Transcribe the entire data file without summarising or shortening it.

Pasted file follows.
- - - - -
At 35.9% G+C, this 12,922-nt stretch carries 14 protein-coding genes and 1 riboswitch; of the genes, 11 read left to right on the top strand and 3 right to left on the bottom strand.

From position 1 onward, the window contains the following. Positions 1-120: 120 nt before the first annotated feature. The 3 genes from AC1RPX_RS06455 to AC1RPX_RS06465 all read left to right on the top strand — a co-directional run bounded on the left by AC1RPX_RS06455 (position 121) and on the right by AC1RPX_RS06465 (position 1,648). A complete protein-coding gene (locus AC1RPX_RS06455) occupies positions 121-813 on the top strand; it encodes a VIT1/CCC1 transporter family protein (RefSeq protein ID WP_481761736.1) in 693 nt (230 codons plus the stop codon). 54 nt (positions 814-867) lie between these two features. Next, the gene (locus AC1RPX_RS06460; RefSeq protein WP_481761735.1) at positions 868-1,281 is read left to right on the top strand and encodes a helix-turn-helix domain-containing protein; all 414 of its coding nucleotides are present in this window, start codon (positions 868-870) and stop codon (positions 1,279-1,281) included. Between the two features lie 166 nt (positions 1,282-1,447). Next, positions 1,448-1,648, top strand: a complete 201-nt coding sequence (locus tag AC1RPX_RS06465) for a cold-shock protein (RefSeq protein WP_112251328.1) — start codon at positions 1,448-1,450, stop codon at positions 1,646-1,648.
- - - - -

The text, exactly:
At 35.9% G+C, this 12,922-nt stretch carries 14 protein-coding genes and 1 riboswitch; of the genes, 11 read left to right on the top strand and 3 right to left on the bottom strand.

From position 1 onward, the window contains the following. Positions 1-120: 120 nt before the first annotated feature. The 3 genes from AC1RPX_RS06455 to AC1RPX_RS06465 all read left to right on the top strand — a co-directional run bounded on the left by AC1RPX_RS06455 (position 121) and on the right by AC1RPX_RS06465 (position 1,648). A complete protein-coding gene (locus AC1RPX_RS06455) occupies positions 121-813 on the top strand; it encodes a VIT1/CCC1 transporter family protein (RefSeq protein ID WP_481761736.1) in 693 nt (230 codons plus the stop codon). 54 nt (positions 814-867) lie between these two features. Next, the gene (locus AC1RPX_RS06460; RefSeq protein WP_481761735.1) at positions 868-1,281 is read left to right on the top strand and encodes a helix-turn-helix domain-containing protein; all 414 of its coding nucleotides are present in this window, start codon (positions 868-870) and stop codon (positions 1,279-1,281) included. Between the two features lie 166 nt (positions 1,282-1,447). Next, positions 1,448-1,648, top strand: a complete 201-nt coding sequence (locus tag AC1RPX_RS06465) for a cold-shock protein (RefSeq protein WP_112251328.1) — start codon at positions 1,448-1,450, stop codon at positions 1,646-1,648.